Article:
The elephant in the … playground?

Chilmark selectmen won’t budge on increasing playground budget.


The Chilmark board of selectmen last night vetoed a request to swap out a smaller version of a children’s circular ride called “The Elephant” for a larger one to be placed in the funded and planned Chilmark playground upgrade.

The town approved $70,000 in funds at annual town meeting for the project to supplement fundraising by parent-teacher organizations for the $100,000 project. The PTO continued their fundraising efforts, and say they’ve now raised enough new cash to replace the $18,000 elephant with a $30,000 model.

“We went to a lot of effort to get the money for this project, and I’m personally uncomfortable expanding it. [The current plan] is what they asked for, and they have it,” chairman Jim Malkin said. Selectmen Bill Rossi and Warren Doty concurred.

“These projects are harder than they look. Let’s stick with the plan,” Malkin said.

While town administrator Tim Carroll lobbied discreetly for the new beast, that chapter is closed.


No deal on health plan

The board is pushing back on a plan by the town of Oak Bluffs to provide a financial incentive to employees moving from lower-cost individual health plans to higher-cost family health plans available to their family members in other Island towns.

Reportedly Oak Bluffs is offering $1,000 to $2,000 cash bonuses to employees who make the switch to family plans in other towns.

The effect of such moves would transfer health costs from Oak Bluffs budgets to other towns, selectmen argued, before authorizing a letter to be sent to Oak Bluffs expressing their dissatisfaction.

Their decision came after town treasurer Melanie Becker estimated the cost of health cost transfers could add more than $106,000 to Chilmark health insurance costs, more than $40,000 in FY 2019, and an additional $65,000 going forward if all eligible employees made the switch.

“The letter will state our disagreement with that policy, that we will not adopt financial incentives to motivate employees to switch and that [the Oak Bluffs strategy] is not in the best interests of the Island community as a whole,” Malkin said. He proposed as an equitable solution that a memorandum of understanding be executed among Island towns to share costs equally in the case where two employees work in different towns.

The letter comes as a first response after the Chilmark board of selectmen looked at their options in light of the Oak Bluffs plan. “It is what it is. There isn’t much we can do about it,” Rossi said, agreeing with Malkin’s position that “we are not going to get involved in some kind of nuclear arms race with higher incentives [offered to Chilmark employees],” in retaliation for the Oak Bluffs policy.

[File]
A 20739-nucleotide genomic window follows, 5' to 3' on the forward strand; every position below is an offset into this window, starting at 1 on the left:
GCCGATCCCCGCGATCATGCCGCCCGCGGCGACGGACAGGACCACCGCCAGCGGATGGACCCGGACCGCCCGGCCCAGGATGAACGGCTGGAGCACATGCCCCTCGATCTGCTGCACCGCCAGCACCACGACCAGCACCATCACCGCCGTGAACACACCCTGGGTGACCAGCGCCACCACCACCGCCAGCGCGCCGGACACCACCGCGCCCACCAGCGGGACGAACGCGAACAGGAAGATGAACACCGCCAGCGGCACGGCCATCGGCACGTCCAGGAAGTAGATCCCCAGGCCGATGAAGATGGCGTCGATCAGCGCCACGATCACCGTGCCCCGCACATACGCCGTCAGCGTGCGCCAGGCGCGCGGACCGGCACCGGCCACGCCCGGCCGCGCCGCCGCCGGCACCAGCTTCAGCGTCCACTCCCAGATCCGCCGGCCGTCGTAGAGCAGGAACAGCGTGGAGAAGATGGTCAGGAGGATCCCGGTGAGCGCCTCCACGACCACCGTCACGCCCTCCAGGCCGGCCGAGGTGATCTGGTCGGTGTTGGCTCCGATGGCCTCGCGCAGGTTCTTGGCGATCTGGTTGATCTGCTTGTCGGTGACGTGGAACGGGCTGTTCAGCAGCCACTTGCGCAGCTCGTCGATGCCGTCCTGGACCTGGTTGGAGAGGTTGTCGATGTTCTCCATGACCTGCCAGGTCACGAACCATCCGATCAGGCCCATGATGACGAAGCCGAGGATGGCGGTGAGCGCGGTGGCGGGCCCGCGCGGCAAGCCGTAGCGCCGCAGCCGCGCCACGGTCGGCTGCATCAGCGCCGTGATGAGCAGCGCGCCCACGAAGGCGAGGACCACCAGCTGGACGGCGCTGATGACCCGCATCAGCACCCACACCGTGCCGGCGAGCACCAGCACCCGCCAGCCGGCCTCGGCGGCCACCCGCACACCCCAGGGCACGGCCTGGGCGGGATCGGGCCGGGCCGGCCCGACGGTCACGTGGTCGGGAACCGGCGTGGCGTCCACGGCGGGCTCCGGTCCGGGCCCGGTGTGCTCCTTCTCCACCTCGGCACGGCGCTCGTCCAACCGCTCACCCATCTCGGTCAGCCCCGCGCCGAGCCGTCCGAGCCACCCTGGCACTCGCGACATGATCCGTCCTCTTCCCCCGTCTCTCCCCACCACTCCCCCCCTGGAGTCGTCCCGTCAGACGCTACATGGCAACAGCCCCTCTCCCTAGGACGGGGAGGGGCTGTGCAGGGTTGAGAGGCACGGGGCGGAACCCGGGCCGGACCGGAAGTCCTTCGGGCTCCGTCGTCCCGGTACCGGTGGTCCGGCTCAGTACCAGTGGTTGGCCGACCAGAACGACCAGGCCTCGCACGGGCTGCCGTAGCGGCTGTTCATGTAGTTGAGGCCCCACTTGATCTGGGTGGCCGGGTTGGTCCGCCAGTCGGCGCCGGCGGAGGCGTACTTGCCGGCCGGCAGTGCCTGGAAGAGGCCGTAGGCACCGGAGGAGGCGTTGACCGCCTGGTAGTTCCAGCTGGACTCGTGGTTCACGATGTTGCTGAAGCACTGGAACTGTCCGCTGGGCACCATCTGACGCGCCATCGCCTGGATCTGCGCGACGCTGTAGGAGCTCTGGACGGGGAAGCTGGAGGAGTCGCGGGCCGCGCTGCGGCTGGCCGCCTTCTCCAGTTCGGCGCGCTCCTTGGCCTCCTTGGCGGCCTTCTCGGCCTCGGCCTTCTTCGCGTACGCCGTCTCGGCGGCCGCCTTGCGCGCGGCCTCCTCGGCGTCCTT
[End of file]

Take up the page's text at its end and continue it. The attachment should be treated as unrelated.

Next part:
Carroll noted that May is open enrollment month for choosing health plans, which means towns would have to act quickly to enact a memorandum of understanding to share costs equally.

All municipal employees are covered by plans offered by the Cape Cod Municipal Health Group, which offers a variety of cost-coverage options. Total monthly premiums range from $852 to $1,121 for individual plans, and between $2,279 and $2,808 monthly for family plans. Towns pay 75 percent of monthly premiums, and employees pay 25 percent.

In other business, selectmen agreed to establish a seven-member committee to oversee planning of an affordable housing project at Peaked Hill Pastures. They envision committee membership to include town planners, one selectman, and community members. “This may be our last bite at the apple in terms of large space available for housing, so we want to get it right.” he said.

Selectmen also dealt with a number of summer-season and harbor-related topics in advance of the summer season, including a plan to replace Dennis Jason as Chilmark harbormaster after 19 years at the helm. He will retire on June 30, 2019.

Selectmen agreed to begin an in-depth search process “just as we do for police chief and other important town jobs,” Malkin said. Selectmen will advertise the job, interview candidates, and reinterview the final candidates in public meetings. Their goal is to have the new harbormaster in place by April of next year, affording the new harbormaster a period to work with Jason and familiarize him or herself with budgets and policies.